Length of time cleaning agent is in contact with the item
Force used to clean
Chemical sanitizer that is effective at low concentrations and is less corrosive and irritating than chlorine. 12.5 to 25 ppm. Between 75 and 120
Chemical sanitizer that is noncorrosive, nonirritating, and is effective at most temperatures and PH levels. 200ppm and temps above 75*
In-place cleaning and sanitizing
Method of cleaning and sanitizing in which objects are manually washed, rinsed, and sanitized without moving the objects to a sink or warewashing machine.
Manufacturers contact information
Physical and chemical properties of the product
Information about the safe use and handling of the material
Fire, explosion, reactivity and health hazard information
Emergency procedures and first aid
The date the MSDS was prepared
Cooking equipment certified as
NSF/ANSI 4 Commercial cooking, rethermalization, and powered hot food holding and transport equipment.
The American, German, Oriental and Brown Banded. The German is the most common in the US
Signs of cockroach infestation
Small, capsule shaped egg casings, droppings that resembled grains of black pepper
Signs of rodent infestation
Runways, burrows, droppings (shiny at first, gray if old), rubmarks, tracks, and gnaw marks
Integrated pest management
a system for controlling pests and vermin that includes preventing access into a facility, maintaining a clean facility in good repair, minimizing food and water sources, eliminating harborage areas, and working with a licensed PCO to deal with any pests that enter the facility.
Potable vs non potable water
Potable water is free of contaminant, safe for drinking. Non-potable water is known to contain contaminants, not safe for human consumption.
The flow of non-potable water or contamination into a potable water supply caused by backsiphonage.
Imminent health hazard
A risk to human health that is immediate and potentially quiete sever. E.g. A sewage backup, a loss of electricity, a loss of hot water, a loss of potable water, refrigeration failure, or severe infestations.
Hazard Analysis and Critical Control Points. Developed in 1960. A system of identifying hazards in the food produced, and implementing control measures to prevent or eliminate the hazard, or reducing it to an acceptable level.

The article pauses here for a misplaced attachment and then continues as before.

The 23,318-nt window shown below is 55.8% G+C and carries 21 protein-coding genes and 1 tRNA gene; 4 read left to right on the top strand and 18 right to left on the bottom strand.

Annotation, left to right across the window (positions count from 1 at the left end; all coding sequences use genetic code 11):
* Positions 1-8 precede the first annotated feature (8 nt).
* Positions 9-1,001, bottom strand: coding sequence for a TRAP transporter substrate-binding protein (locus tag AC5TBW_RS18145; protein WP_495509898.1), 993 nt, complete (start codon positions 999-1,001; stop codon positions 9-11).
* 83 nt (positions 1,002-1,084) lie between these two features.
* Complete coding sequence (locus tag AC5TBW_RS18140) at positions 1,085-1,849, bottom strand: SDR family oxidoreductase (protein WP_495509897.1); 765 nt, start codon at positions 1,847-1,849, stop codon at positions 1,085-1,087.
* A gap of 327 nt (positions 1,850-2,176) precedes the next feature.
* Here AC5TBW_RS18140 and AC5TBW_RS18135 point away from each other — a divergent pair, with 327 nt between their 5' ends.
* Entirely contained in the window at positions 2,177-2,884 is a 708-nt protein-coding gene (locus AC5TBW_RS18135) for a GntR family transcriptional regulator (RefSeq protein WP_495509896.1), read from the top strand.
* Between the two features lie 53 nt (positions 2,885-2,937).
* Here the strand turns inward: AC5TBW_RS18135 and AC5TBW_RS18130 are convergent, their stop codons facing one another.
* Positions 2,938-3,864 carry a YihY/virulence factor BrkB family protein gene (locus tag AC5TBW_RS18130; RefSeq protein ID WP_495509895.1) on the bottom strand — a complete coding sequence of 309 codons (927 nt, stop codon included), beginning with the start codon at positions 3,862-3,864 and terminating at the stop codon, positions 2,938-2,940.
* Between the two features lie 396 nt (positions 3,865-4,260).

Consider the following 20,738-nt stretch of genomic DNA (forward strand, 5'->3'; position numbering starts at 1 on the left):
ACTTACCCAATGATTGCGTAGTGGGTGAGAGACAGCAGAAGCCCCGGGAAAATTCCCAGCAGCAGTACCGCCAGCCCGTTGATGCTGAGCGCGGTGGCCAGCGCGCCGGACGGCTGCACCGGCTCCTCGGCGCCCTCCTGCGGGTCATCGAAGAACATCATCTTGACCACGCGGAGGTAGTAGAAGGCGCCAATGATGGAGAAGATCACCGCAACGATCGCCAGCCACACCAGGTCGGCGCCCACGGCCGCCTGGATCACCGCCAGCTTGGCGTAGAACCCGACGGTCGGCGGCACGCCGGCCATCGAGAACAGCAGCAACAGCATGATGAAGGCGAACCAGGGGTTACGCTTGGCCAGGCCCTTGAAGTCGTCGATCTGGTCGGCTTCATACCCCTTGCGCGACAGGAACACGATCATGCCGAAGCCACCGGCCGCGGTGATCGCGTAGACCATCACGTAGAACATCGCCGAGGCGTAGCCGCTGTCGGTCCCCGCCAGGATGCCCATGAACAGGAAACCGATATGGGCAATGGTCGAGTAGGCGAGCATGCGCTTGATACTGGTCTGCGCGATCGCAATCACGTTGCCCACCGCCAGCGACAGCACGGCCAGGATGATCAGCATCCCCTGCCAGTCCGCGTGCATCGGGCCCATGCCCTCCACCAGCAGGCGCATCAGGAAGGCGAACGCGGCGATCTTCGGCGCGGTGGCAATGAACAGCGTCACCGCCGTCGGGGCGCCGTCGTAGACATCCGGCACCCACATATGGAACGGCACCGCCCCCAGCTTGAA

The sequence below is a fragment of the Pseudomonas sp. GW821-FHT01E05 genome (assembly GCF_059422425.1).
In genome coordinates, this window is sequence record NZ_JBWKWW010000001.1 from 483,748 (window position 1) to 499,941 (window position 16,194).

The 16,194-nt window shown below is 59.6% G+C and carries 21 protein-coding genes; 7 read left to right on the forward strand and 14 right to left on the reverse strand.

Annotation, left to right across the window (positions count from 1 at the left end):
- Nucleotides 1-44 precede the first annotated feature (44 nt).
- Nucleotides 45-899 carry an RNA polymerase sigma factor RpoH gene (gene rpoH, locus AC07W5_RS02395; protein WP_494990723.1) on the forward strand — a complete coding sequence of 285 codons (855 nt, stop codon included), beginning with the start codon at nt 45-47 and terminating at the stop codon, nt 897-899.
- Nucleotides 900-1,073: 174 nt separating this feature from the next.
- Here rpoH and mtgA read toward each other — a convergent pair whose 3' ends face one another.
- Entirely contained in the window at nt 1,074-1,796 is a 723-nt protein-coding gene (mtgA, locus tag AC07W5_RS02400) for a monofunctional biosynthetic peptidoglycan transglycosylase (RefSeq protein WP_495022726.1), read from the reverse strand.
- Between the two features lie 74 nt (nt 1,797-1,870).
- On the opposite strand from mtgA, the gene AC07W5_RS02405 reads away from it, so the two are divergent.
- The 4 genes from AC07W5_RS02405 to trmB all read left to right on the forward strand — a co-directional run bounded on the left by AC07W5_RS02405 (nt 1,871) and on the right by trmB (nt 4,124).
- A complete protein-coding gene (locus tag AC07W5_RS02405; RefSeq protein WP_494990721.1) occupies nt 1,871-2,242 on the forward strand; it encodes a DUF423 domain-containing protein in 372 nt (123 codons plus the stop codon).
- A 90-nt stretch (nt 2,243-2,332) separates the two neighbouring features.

7 Principles of HACCP
Establish critical limits
Establish a system to monitor control of the CCP
Establish corrective actions
Establish verification procedures to confirm HACCP plan is working
Establish documentation procedures/record keeping.
Checking the HACCP plan to make sure it is current and the measure work for what is being served, etc.
The written checks that happen during the implementation of the HACCP plan and then put into record keeping.
Infection from poultry. Cattle and sheep can infect milk from the animals. Raw poultry and unpasteurized milk. Onset 2-4 days after ingestion.
Infection from soft cheeses, unpasteurized milk, imported seafood. Onset 3-70 days after ingestion, usually 2-3 days.
Perfringens food poisoning
Toxin-mediated infection from slowly cooled foods, usually from meats. Spore-forming activity. Onset 8-12 hours after ingestion.
Toxin-mediated infection from milk and dairy products, poultry, and potato salad left at room temperature. Usually from a human carrier with unwashed hands. Onset 12-96 hours after ingestion.
Intoxication from hair, skin. High protein foods at room temperature are good environments for these bacteria to produce toxin. Onset 30 mins - 8 hours after ingestion.
Infection from bacteria in warm, coastal waters found a way into human carrier, or infected seafood, especially oysters. Onset within 16 hours of ingestion.
Infection from meats, oysters, fish, and raw milk. Person to person transfer also possible. Onset 1-2 days after ingestion.
Intoxication of toxin-mediated infection from grains, meats, rice products, milk, vegetables. Onset variable depending on symptoms 30 mins - 15 hours after ingestion.
E. coli O157:H7
Acute disease is called Hemorrhagic colitis. Toxin-mediated infection from undercooked or raw beef, alfalfa sprouts, game meat, unpasteurized fruit juices, etc. Onset 12-72 hours after ingestion.
Infection from undercooked, raw, or contaminated fish or shellfish, common along coasts. Onset 4-96 hours after ingestion, usually 15.
Infection from mollusks. Some fruits and vegetables may also be a source. Onset can be 10 days after ingestion, of even up to 2 months for slowly advancing cases.
Infection from contaminated hands, common is wards and day care centers, especially in handling ready-to-eat foods and serving. Onset 1-3 days after ingestion.
Infection from shellfish (raw and insufficiently prepared) and salad ingredients (from an ill food handler), from contaminated water. Onset 1-2 days after ingestion.
Infection from fresh produce contaminated by infected stool. Onset 1 week after ingestion.
Infection from contaminated drinking or recreational waters. Onset 1-3 days after ingestion.
Infection from contaminated drinking or recreational waters. Onset 2-10 days after ingestion.
Infection from seafoods, especially cod, haddock, fluke, pacific salmon, herring, flounder, and monkfish. Onset 1 hour to 2 weeks after ingestion.
Roundworms. Infection from improperly processed meat of animals which are carnivorous, such as pork. Onset time 1 week after consumption.